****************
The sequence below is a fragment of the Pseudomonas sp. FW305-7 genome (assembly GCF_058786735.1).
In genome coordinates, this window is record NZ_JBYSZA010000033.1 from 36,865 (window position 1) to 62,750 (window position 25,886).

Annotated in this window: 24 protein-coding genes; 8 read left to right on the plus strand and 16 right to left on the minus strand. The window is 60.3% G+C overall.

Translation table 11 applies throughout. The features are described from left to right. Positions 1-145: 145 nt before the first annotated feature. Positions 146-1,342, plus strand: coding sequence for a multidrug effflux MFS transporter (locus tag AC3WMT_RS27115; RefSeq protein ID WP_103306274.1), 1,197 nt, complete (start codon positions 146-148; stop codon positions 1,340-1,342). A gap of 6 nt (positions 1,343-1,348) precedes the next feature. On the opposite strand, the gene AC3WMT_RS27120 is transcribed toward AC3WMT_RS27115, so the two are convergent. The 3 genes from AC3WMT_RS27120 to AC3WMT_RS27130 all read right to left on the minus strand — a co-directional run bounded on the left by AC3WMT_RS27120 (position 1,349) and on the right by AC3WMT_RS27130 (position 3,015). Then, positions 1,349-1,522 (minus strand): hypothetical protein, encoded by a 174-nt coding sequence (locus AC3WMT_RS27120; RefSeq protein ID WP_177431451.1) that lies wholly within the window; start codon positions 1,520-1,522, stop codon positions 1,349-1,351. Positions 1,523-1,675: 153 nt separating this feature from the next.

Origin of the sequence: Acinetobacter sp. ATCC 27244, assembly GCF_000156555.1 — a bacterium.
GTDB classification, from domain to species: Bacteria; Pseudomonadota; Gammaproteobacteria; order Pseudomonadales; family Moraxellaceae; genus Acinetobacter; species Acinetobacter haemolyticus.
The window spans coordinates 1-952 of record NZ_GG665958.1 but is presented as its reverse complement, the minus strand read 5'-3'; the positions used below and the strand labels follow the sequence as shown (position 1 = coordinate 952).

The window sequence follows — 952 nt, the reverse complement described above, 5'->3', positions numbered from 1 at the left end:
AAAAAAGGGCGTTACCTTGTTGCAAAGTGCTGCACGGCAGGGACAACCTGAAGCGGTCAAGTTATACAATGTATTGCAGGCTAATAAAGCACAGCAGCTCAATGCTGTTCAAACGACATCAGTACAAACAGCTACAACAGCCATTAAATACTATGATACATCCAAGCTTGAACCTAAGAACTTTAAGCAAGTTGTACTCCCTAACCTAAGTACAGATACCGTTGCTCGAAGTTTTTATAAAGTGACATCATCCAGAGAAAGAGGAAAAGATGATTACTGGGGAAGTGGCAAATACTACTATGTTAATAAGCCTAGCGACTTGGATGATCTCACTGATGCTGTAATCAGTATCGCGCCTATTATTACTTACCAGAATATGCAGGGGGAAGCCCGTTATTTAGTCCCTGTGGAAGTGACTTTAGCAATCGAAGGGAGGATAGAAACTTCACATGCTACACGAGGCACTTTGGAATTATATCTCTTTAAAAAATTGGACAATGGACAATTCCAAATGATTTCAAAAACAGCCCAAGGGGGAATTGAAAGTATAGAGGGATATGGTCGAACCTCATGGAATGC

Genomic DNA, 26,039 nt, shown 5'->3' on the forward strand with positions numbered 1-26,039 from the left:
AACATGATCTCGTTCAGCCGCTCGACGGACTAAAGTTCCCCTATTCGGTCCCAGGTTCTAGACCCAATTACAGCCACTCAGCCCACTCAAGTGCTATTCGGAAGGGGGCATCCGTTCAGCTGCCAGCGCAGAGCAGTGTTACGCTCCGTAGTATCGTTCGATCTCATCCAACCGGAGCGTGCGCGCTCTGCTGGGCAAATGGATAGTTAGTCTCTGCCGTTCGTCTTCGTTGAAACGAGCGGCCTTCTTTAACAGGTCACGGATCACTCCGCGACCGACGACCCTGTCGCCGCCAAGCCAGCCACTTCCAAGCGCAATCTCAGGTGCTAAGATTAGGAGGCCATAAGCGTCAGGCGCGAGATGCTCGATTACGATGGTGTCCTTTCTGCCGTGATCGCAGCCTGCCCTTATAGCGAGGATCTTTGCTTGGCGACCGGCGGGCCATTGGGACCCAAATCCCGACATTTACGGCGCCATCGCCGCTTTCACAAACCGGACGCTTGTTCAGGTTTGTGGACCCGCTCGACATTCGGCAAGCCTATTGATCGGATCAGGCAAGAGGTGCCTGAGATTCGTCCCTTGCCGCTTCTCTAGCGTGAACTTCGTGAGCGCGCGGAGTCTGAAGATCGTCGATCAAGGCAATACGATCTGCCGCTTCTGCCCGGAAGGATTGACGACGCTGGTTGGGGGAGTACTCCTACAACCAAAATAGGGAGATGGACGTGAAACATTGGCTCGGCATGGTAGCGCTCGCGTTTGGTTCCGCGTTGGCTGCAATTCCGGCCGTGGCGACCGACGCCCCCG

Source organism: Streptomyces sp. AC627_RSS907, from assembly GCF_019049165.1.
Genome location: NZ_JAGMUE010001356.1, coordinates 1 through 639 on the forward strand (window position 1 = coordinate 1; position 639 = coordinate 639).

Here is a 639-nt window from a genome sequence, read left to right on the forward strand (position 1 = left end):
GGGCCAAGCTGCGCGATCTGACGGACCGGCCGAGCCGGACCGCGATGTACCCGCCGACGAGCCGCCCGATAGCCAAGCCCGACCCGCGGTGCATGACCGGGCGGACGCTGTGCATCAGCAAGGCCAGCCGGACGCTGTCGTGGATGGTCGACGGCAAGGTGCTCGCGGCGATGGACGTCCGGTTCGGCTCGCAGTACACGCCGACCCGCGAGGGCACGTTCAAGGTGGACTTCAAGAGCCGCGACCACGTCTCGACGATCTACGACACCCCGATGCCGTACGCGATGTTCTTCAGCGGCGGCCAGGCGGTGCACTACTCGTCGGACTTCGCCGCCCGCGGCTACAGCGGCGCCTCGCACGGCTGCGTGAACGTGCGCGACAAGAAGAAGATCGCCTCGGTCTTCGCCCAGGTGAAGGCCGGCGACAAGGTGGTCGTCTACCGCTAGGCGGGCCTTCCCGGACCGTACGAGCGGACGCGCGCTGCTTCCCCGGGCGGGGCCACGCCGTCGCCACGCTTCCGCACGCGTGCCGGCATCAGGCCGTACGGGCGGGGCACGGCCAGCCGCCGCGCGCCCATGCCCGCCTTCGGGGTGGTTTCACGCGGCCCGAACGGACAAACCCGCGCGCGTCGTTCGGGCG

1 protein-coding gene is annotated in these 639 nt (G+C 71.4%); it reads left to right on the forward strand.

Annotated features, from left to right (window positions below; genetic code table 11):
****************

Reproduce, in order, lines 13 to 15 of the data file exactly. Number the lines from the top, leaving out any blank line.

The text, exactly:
Genome location: NZ_JAGMUE010001356.1, coordinates 1 through 639 on the forward strand (window position 1 = coordinate 1; position 639 = coordinate 639).

Here is a 639-nt window from a genome sequence, read left to right on the forward strand (position 1 = left end):
GGGCCAAGCTGCGCGATCTGACGGACCGGCCGAGCCGGACCGCGATGTACCCGCCGACGAGCCGCCCGATAGCCAAGCCCGACCCGCGGTGCATGACCGGGCGGACGCTGTGCATCAGCAAGGCCAGCCGGACGCTGTCGTGGATGGTCGACGGCAAGGTGCTCGCGGCGATGGACGTCCGGTTCGGCTCGCAGTACACGCCGACCCGCGAGGGCACGTTCAAGGTGGACTTCAAGAGCCGCGACCACGTCTCGACGATCTACGACACCCCGATGCCGTACGCGATGTTCTTCAGCGGCGGCCAGGCGGTGCACTACTCGTCGGACTTCGCCGCCCGCGGCTACAGCGGCGCCTCGCACGGCTGCGTGAACGTGCGCGACAAGAAGAAGATCGCCTCGGTCTTCGCCCAGGTGAAGGCCGGCGACAAGGTGGTCGTCTACCGCTAGGCGGGCCTTCCCGGACCGTACGAGCGGACGCGCGCTGCTTCCCCGGGCGGGGCCACGCCGTCGCCACGCTTCCGCACGCGTGCCGGCATCAGGCCGTACGGGCGGGGCACGGCCAGCCGCCGCGCGCCCATGCCCGCCTTCGGGGTGGTTTCACGCGGCCCGAACGGACAAACCCGCGCGCGTCGTTCGGGCG